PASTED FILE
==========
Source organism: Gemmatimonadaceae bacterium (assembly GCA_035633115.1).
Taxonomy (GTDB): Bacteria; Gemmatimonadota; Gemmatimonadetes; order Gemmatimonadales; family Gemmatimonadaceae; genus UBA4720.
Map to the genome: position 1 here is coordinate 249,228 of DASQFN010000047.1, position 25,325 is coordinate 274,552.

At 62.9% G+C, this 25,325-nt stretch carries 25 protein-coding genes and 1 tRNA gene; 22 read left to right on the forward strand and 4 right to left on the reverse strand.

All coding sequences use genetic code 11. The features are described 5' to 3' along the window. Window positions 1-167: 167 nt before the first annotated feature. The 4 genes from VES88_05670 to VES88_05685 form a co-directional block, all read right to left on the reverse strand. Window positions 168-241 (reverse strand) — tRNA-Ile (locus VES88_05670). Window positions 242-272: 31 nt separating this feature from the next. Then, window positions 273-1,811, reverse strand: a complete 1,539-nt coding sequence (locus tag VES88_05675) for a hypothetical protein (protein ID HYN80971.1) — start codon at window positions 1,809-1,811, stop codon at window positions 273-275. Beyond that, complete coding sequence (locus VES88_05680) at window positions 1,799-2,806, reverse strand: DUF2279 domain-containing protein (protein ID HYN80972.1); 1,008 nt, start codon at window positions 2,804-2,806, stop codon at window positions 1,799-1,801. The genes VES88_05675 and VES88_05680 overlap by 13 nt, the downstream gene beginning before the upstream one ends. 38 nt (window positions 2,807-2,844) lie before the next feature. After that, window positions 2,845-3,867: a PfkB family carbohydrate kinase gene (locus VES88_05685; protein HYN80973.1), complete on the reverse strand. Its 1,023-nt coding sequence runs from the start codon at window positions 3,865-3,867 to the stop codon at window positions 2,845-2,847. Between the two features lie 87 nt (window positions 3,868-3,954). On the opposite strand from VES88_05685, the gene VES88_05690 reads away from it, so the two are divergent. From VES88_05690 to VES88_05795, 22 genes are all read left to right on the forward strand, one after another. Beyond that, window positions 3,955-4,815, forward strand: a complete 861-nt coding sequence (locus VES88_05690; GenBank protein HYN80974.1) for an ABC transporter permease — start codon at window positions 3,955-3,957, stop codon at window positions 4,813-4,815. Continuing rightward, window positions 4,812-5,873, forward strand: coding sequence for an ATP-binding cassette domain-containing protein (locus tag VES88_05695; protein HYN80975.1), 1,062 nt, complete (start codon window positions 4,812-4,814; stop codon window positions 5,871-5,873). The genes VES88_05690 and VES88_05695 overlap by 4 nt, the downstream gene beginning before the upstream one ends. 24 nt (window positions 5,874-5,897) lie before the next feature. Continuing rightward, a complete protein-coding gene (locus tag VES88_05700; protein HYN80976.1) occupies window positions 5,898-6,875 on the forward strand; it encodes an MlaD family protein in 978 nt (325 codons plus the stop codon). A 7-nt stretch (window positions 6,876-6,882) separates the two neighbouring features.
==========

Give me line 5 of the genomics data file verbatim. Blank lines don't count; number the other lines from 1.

All coding sequences use genetic code 11. The features are described 5' to 3' along the window. Window positions 1-167: 167 nt before the first annotated feature. The 4 genes from VES88_05670 to VES88_05685 form a co-directional block, all read right to left on the reverse strand. Window positions 168-241 (reverse strand) — tRNA-Ile (locus VES88_05670). Window positions 242-272: 31 nt separating this feature from the next. Then, window positions 273-1,811, reverse strand: a complete 1,539-nt coding sequence (locus tag VES88_05675) for a hypothetical protein (protein ID HYN80971.1) — start codon at window positions 1,809-1,811, stop codon at window positions 273-275. Beyond that, complete coding sequence (locus VES88_05680) at window positions 1,799-2,806, reverse strand: DUF2279 domain-containing protein (protein ID HYN80972.1); 1,008 nt, start codon at window positions 2,804-2,806, stop codon at window positions 1,799-1,801. The genes VES88_05675 and VES88_05680 overlap by 13 nt, the downstream gene beginning before the upstream one ends. 38 nt (window positions 2,807-2,844) lie before the next feature. After that, window positions 2,845-3,867: a PfkB family carbohydrate kinase gene (locus VES88_05685; protein HYN80973.1), complete on the reverse strand. Its 1,023-nt coding sequence runs from the start codon at window positions 3,865-3,867 to the stop codon at window positions 2,845-2,847. Between the two features lie 87 nt (window positions 3,868-3,954). On the opposite strand from VES88_05685, the gene VES88_05690 reads away from it, so the two are divergent. From VES88_05690 to VES88_05795, 22 genes are all read left to right on the forward strand, one after another. Beyond that, window positions 3,955-4,815, forward strand: a complete 861-nt coding sequence (locus VES88_05690; GenBank protein HYN80974.1) for an ABC transporter permease — start codon at window positions 3,955-3,957, stop codon at window positions 4,813-4,815. Continuing rightward, window positions 4,812-5,873, forward strand: coding sequence for an ATP-binding cassette domain-containing protein (locus tag VES88_05695; protein HYN80975.1), 1,062 nt, complete (start codon window positions 4,812-4,814; stop codon window positions 5,871-5,873). The genes VES88_05690 and VES88_05695 overlap by 4 nt, the downstream gene beginning before the upstream one ends. 24 nt (window positions 5,874-5,897) lie before the next feature. Continuing rightward, a complete protein-coding gene (locus tag VES88_05700; protein HYN80976.1) occupies window positions 5,898-6,875 on the forward strand; it encodes an MlaD family protein in 978 nt (325 codons plus the stop codon). A 7-nt stretch (window positions 6,876-6,882) separates the two neighbouring features.